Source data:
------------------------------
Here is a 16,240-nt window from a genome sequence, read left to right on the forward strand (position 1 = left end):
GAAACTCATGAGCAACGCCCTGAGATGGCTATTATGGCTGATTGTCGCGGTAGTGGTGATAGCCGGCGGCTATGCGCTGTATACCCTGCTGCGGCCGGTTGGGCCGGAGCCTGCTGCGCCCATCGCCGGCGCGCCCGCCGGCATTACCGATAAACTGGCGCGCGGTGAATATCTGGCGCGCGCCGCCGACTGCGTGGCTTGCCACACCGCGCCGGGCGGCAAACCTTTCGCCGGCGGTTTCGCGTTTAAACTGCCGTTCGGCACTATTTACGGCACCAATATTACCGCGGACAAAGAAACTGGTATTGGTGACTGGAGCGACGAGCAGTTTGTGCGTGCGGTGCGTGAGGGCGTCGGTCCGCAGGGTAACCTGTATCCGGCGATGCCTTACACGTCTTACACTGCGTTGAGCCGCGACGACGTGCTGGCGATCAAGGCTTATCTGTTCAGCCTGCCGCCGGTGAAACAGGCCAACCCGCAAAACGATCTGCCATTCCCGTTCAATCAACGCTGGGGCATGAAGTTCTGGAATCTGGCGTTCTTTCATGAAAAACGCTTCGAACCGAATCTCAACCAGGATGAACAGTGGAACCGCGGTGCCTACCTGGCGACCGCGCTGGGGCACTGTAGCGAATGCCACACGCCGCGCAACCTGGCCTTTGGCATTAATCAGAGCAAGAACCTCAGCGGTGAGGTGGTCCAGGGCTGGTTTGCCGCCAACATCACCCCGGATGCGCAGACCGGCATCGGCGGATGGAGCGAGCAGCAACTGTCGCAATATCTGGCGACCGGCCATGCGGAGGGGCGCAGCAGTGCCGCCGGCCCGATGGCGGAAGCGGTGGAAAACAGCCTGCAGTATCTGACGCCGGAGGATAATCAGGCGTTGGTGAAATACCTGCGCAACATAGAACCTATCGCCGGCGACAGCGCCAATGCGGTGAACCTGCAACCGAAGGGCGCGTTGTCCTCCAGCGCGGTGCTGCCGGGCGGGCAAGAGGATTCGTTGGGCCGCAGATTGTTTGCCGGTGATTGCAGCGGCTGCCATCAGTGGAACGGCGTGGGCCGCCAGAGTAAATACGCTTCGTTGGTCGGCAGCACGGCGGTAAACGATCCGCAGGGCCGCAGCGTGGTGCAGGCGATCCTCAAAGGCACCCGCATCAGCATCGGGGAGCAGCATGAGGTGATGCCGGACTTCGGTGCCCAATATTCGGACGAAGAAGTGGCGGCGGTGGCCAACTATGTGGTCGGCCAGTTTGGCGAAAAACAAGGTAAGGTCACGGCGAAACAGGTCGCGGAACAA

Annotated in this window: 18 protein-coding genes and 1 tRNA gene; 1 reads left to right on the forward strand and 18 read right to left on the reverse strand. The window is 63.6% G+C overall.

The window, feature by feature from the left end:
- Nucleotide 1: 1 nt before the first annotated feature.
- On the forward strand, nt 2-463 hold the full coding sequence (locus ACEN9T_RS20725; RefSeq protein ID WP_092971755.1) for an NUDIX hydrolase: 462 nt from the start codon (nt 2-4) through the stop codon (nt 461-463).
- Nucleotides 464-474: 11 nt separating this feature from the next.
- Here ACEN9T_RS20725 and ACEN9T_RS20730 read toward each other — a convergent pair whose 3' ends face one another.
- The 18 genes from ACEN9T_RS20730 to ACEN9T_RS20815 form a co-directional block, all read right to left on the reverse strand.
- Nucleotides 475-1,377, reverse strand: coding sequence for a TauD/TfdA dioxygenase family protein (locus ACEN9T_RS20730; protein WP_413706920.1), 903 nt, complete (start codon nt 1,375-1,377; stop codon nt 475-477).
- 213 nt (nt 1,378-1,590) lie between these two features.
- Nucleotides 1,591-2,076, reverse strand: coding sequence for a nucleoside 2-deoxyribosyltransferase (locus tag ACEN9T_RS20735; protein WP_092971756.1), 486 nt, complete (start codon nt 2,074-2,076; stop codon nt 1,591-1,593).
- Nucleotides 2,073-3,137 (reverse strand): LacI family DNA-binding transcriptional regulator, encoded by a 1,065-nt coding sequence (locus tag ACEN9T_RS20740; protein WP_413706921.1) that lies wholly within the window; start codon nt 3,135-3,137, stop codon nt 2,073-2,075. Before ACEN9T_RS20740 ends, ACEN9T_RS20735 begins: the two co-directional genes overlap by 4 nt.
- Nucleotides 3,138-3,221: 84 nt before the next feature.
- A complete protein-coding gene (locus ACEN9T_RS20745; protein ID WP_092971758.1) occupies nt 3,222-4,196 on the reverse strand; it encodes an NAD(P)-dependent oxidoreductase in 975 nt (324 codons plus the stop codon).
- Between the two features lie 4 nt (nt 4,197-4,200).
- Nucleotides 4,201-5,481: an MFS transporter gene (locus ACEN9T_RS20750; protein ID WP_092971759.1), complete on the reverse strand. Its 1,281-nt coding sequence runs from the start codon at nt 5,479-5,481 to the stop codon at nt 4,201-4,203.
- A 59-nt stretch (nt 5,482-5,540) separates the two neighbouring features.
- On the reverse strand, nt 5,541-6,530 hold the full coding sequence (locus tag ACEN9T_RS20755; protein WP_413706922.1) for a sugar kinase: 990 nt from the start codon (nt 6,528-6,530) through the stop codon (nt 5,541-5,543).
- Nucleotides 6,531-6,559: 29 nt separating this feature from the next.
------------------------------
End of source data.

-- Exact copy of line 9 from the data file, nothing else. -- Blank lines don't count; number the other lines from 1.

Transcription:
- The 18 genes from ACEN9T_RS20730 to ACEN9T_RS20815 form a co-directional block, all read right to left on the reverse strand.